Have You Ever Noticed? People Take Drugs
Let’s see, I have three lead-ins to this post. Lance Armstrong — American icon and seven-time Tour de France winner (when I was coming up, Americans weren’t even competing in the Tour) — has given up his fight against charges that he doped his way through his career, and surrendered his racing titles. The Times coupled this event with baseball’s suspension of Melky Cabrera — a formerly nondescript hitter who is now leading the National League in hits and was most valuable player in the All-Star Game — for testing positive for performance drugs. The Times’ description of the situation? “The steroid era, as baseball has learned anew, is more likely to be a permanent state of affairs than a chapter.”
I wonder why athletes takes the risk of using performance-enhancing drugs? Oh, I know, it makes them American icons, wins them tons of championships, and enhances their meager natural abilities to the point where they may compete at the highest professional levels. (Ever hear of Dr. Faustus? You know, the guy who sold his soul to the devil for knowledge and power — this was before professional athletes got all the women.)
Okay, then last night I had dinner with the inestimable Sally Satel, perhaps the most polished anti-addiction-as-disease-and-other-reductive-brain ideas in America (yes, disease nutcakes, your worst fears are true: there is a conspiracy afoot to undermine the hedgemony over addiction and drugs exercised by the NIDA, Nora Volkow, and the American Board of Addiction Medicine). Sally knows all of that crap is bullshit, but is too polite to say so, putting it much more gentilely. Sample conversation: so addicts’ brains light up when they see pictures of drug taking — so what — who knows which of them will/would actually then take drugs, and how does the biased sample in these studies compare with non-addicted drug users whose brains might light up similarly, but who aren’t included because they aren’t feckless enough to be caught up in NIDA cocaine-user brain research?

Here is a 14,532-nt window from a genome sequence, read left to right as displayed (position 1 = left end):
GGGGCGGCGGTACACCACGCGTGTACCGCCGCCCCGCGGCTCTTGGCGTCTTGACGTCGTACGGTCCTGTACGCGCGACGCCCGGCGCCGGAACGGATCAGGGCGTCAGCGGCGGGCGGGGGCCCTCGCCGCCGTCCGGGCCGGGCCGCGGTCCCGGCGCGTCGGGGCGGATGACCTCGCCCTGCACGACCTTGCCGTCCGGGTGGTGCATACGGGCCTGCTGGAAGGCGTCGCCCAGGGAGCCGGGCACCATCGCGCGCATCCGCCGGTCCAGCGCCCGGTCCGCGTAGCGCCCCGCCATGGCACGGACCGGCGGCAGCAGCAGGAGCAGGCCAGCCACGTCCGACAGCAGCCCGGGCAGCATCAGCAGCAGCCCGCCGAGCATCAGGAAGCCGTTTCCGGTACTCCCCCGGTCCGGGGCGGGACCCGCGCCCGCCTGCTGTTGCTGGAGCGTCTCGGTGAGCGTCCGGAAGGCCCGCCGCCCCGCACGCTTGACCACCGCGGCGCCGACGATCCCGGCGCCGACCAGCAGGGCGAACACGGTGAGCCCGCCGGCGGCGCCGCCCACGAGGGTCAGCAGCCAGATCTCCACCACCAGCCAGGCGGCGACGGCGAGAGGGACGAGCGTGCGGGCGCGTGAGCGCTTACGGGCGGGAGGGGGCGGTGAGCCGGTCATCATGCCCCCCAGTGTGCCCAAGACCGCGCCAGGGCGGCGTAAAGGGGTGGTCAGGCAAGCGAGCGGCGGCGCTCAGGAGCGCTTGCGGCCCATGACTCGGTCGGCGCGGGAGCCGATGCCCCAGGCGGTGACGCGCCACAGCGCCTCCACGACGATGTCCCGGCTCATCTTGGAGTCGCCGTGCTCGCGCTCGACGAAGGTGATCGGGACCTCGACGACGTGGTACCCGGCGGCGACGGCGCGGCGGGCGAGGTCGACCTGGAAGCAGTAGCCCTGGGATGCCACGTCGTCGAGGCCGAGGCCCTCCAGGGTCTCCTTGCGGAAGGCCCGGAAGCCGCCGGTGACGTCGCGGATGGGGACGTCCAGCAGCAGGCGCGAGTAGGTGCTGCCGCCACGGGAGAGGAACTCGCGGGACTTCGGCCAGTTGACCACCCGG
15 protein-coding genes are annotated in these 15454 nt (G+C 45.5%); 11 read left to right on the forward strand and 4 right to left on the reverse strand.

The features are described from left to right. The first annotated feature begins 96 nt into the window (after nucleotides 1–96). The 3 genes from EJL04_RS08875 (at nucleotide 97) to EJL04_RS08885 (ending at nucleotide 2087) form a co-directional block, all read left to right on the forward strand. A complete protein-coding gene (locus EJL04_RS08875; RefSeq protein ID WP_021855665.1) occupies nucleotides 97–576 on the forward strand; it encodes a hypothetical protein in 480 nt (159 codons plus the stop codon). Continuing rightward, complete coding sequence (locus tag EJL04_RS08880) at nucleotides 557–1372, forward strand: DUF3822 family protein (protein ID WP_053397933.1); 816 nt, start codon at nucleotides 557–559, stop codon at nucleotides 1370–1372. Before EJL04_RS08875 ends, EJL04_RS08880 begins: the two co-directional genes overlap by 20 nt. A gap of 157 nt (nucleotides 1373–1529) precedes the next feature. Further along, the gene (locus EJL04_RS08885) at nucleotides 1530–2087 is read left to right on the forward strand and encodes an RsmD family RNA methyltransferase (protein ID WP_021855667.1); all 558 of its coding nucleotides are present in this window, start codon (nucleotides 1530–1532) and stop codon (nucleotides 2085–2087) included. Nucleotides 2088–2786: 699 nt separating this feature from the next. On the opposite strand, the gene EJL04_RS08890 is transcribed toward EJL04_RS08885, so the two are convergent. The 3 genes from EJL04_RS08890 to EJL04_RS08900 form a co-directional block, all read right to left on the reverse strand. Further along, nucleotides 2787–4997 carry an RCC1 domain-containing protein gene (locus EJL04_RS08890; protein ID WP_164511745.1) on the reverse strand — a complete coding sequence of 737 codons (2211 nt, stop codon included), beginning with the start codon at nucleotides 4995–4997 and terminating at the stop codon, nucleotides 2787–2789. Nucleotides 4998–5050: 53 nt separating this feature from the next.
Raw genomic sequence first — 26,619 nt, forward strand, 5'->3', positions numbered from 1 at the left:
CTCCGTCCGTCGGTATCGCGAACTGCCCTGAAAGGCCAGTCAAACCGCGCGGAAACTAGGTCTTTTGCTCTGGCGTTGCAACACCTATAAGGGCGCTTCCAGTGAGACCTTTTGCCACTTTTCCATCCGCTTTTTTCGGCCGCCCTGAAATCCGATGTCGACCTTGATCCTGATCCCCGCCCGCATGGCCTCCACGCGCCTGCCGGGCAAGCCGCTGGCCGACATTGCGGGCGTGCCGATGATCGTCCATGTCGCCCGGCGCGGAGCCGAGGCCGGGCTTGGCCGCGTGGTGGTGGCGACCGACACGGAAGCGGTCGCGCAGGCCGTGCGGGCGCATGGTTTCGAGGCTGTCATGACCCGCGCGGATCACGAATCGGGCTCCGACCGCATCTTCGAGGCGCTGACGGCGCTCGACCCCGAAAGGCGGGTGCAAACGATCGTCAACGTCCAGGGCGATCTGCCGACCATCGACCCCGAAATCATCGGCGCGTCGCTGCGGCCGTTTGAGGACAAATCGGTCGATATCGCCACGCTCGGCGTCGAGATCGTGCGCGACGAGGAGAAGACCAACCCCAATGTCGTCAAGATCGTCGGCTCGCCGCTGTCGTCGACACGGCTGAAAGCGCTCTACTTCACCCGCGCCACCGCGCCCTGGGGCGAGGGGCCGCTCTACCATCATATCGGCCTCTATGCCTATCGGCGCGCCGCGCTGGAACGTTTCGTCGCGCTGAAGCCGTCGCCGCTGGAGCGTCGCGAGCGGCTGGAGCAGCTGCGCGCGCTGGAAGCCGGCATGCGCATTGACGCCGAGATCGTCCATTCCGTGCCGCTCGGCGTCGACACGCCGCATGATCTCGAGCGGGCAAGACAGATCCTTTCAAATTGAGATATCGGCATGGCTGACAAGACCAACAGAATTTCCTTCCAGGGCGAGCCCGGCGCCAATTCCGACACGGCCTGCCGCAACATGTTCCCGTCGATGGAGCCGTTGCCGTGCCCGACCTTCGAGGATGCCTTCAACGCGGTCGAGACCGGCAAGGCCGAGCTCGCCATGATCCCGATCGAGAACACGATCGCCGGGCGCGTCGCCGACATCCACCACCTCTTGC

(By the way, no drugs were consumed at dinner — Sally is straight-arrow, and I’m a grandpa — although we did have one lingonberry margarita each. Oh, yes, I paid for dinner. We had just been discussing how my books had sold more than hers. Do you think I should have brought up that Sally has a job?)
Sally oppposes drug legalization on the basis of the logic: “If addiction isn’t an uncontrollable disease, then why not punish people out of drug use?” An intellectually defensible position, but one that leaves out the part of the equation about what happens to all of those people who (a) don’t break laws other than using drugs, (b) are irreversibly harmed strictly due to their interactions with the criminal justice/prison system.
Which brings me to my third event. Oh, before that, do you know how Joseph Kennedy made the fortune that embarked his clan on its dominance over American Democratic politics? (I’ll leave that one rest for a bit.) Well, first another question: have you noticed how many television series lately have been devoted to ordinary, mainstream, and successful people maunfacturing and selling illicit substances (let’s see, there’s Boardwalk Empire, Breaking Bad, Weeds)?
Okay, the third event is the release of the new Weinstein company movie,Lawless, based on the story of three brothers who sought the American dream in Prohibition Virginia through making and selling illegal moonshine — you know, like Joe Kennedy did, only Kennedy imported booze from Canada, and so he had a much higher-class, bound-to-succeed operation. I wonder why people keep returning to the topic of the intersection of mainstream Americans and illicit substances?
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